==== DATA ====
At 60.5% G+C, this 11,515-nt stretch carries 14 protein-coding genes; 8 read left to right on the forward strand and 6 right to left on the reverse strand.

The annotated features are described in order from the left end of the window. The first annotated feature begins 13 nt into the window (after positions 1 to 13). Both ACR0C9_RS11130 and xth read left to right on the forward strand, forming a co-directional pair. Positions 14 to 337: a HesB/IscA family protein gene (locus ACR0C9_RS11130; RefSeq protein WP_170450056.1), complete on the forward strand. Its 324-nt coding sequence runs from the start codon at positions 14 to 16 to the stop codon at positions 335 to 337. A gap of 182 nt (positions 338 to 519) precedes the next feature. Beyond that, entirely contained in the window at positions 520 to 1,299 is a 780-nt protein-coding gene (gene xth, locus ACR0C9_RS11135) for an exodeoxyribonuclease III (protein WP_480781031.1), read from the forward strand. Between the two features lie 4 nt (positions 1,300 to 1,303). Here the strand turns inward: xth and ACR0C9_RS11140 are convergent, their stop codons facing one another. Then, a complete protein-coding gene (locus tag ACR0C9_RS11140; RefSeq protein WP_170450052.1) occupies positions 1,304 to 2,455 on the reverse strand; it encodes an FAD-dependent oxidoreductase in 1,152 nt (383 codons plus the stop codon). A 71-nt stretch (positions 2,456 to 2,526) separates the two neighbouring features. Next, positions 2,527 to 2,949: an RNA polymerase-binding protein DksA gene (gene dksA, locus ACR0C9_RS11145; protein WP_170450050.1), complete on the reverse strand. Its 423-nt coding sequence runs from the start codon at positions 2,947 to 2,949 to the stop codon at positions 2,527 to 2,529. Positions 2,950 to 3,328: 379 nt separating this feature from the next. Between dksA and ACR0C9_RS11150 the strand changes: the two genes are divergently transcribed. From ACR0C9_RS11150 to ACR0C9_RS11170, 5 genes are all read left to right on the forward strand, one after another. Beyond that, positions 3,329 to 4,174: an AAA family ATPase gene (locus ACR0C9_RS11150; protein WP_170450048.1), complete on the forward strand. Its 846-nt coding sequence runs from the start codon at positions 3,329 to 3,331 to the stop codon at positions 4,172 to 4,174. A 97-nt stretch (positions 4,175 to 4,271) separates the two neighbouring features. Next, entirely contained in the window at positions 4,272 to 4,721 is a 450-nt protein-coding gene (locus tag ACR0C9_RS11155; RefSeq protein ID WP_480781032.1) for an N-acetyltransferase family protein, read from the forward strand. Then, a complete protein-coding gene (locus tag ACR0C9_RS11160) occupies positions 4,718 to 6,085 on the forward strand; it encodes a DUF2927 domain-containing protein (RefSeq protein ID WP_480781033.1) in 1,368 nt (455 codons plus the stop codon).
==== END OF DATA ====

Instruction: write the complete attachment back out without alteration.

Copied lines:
At 60.5% G+C, this 11,515-nt stretch carries 14 protein-coding genes; 8 read left to right on the forward strand and 6 right to left on the reverse strand.

The annotated features are described in order from the left end of the window. The first annotated feature begins 13 nt into the window (after positions 1 to 13). Both ACR0C9_RS11130 and xth read left to right on the forward strand, forming a co-directional pair. Positions 14 to 337: a HesB/IscA family protein gene (locus ACR0C9_RS11130; RefSeq protein WP_170450056.1), complete on the forward strand. Its 324-nt coding sequence runs from the start codon at positions 14 to 16 to the stop codon at positions 335 to 337. A gap of 182 nt (positions 338 to 519) precedes the next feature. Beyond that, entirely contained in the window at positions 520 to 1,299 is a 780-nt protein-coding gene (gene xth, locus ACR0C9_RS11135) for an exodeoxyribonuclease III (protein WP_480781031.1), read from the forward strand. Between the two features lie 4 nt (positions 1,300 to 1,303). Here the strand turns inward: xth and ACR0C9_RS11140 are convergent, their stop codons facing one another. Then, a complete protein-coding gene (locus tag ACR0C9_RS11140; RefSeq protein WP_170450052.1) occupies positions 1,304 to 2,455 on the reverse strand; it encodes an FAD-dependent oxidoreductase in 1,152 nt (383 codons plus the stop codon). A 71-nt stretch (positions 2,456 to 2,526) separates the two neighbouring features. Next, positions 2,527 to 2,949: an RNA polymerase-binding protein DksA gene (gene dksA, locus ACR0C9_RS11145; protein WP_170450050.1), complete on the reverse strand. Its 423-nt coding sequence runs from the start codon at positions 2,947 to 2,949 to the stop codon at positions 2,527 to 2,529. Positions 2,950 to 3,328: 379 nt separating this feature from the next. Between dksA and ACR0C9_RS11150 the strand changes: the two genes are divergently transcribed. From ACR0C9_RS11150 to ACR0C9_RS11170, 5 genes are all read left to right on the forward strand, one after another. Beyond that, positions 3,329 to 4,174: an AAA family ATPase gene (locus ACR0C9_RS11150; protein WP_170450048.1), complete on the forward strand. Its 846-nt coding sequence runs from the start codon at positions 3,329 to 3,331 to the stop codon at positions 4,172 to 4,174. A 97-nt stretch (positions 4,175 to 4,271) separates the two neighbouring features. Next, entirely contained in the window at positions 4,272 to 4,721 is a 450-nt protein-coding gene (locus tag ACR0C9_RS11155; RefSeq protein ID WP_480781032.1) for an N-acetyltransferase family protein, read from the forward strand. Then, a complete protein-coding gene (locus tag ACR0C9_RS11160) occupies positions 4,718 to 6,085 on the forward strand; it encodes a DUF2927 domain-containing protein (RefSeq protein ID WP_480781033.1) in 1,368 nt (455 codons plus the stop codon).